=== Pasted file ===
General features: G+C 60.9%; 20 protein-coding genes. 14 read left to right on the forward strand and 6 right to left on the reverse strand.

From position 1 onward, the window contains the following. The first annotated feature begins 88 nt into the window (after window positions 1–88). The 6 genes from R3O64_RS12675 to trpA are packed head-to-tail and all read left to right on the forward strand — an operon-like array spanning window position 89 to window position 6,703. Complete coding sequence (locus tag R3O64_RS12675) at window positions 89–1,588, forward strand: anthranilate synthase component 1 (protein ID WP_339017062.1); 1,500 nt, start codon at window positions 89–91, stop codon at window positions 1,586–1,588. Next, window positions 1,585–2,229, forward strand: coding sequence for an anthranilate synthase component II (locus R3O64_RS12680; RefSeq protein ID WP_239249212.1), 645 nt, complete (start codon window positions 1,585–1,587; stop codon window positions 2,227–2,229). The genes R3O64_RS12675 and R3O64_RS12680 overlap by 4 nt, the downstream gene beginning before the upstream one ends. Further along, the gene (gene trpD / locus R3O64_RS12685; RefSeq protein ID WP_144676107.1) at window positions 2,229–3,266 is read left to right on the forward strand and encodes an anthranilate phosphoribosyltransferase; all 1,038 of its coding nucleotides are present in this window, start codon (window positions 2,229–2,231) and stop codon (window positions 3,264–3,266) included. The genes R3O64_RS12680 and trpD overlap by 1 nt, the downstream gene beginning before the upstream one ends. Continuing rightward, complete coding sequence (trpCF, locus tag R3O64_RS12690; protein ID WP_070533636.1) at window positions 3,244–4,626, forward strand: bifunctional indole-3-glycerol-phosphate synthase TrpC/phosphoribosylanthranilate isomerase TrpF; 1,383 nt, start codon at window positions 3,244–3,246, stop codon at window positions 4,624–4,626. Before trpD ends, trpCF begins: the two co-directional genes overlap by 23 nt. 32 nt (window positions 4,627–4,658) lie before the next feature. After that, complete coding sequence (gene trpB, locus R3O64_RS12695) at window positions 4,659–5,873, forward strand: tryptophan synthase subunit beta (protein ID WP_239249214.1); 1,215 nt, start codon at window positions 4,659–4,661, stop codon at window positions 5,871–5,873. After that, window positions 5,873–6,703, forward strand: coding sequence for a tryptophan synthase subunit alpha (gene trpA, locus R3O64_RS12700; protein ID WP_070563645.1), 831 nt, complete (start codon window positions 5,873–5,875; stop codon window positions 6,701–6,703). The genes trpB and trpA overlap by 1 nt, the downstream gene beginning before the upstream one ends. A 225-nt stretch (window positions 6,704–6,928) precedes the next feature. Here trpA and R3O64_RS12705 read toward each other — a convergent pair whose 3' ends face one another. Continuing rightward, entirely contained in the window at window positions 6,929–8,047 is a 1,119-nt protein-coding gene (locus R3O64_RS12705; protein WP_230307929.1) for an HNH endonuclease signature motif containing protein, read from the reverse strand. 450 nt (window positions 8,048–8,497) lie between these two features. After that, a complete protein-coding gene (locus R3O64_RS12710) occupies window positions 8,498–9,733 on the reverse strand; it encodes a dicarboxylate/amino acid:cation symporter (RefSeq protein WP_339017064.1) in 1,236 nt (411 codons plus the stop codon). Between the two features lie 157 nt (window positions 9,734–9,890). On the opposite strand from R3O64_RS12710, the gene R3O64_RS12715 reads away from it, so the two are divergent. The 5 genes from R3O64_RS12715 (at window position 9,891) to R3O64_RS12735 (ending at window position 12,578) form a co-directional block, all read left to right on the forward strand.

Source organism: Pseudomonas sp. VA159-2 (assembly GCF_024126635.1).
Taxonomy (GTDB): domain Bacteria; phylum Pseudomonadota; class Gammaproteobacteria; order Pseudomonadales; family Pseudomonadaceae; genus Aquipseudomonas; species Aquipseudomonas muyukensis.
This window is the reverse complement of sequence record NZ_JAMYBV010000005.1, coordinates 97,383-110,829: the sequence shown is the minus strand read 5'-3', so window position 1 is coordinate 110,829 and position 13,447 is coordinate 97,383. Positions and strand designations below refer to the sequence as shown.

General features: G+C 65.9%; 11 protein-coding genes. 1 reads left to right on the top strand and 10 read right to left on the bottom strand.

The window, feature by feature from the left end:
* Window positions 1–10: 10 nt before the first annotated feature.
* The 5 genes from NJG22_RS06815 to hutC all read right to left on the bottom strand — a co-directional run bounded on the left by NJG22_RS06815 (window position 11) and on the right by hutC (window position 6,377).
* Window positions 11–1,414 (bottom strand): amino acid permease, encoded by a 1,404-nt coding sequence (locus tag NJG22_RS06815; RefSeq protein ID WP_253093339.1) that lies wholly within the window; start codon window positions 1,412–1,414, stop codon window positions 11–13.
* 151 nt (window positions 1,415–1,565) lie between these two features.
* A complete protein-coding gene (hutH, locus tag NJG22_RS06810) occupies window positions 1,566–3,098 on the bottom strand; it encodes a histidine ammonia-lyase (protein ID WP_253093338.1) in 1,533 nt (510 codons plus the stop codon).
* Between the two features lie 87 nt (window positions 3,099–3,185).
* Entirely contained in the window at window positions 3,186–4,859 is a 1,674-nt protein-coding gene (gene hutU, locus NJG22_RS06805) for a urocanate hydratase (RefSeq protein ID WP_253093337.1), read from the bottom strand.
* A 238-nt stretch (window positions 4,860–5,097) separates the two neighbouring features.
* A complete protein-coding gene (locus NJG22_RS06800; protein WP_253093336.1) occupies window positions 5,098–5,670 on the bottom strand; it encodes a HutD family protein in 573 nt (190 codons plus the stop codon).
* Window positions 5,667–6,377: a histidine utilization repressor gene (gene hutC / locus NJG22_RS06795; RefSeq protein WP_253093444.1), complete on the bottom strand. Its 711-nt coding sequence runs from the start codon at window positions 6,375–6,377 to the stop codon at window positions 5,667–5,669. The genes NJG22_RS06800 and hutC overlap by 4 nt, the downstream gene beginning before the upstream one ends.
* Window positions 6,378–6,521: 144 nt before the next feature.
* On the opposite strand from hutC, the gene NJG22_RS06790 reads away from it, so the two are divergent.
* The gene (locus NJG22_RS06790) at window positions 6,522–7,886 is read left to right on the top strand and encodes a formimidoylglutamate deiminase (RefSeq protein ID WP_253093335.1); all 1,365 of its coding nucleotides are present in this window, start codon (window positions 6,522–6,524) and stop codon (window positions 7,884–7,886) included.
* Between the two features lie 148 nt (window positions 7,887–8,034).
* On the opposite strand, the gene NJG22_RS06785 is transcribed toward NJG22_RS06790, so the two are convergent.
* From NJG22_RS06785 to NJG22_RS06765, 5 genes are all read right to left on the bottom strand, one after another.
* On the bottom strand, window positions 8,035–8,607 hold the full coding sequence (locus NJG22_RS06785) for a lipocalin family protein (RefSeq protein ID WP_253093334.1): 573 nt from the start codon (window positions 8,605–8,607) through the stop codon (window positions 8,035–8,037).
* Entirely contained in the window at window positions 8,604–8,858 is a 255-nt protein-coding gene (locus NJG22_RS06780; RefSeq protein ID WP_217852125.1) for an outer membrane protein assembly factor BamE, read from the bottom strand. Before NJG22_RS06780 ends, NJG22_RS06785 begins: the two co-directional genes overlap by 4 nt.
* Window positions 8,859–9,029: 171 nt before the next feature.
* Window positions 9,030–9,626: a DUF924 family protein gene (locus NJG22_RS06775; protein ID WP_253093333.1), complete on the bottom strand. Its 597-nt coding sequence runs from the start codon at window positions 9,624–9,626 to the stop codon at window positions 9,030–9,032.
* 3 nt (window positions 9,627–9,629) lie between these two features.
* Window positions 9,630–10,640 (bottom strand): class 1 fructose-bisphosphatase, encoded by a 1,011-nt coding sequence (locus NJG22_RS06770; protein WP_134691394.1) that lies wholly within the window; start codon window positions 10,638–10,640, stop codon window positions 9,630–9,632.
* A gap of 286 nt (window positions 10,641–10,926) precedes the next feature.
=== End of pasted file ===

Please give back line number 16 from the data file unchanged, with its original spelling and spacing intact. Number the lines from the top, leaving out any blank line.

* A complete protein-coding gene (locus NJG22_RS06800; protein WP_253093336.1) occupies window positions 5,098–5,670 on the bottom strand; it encodes a HutD family protein in 573 nt (190 codons plus the stop codon).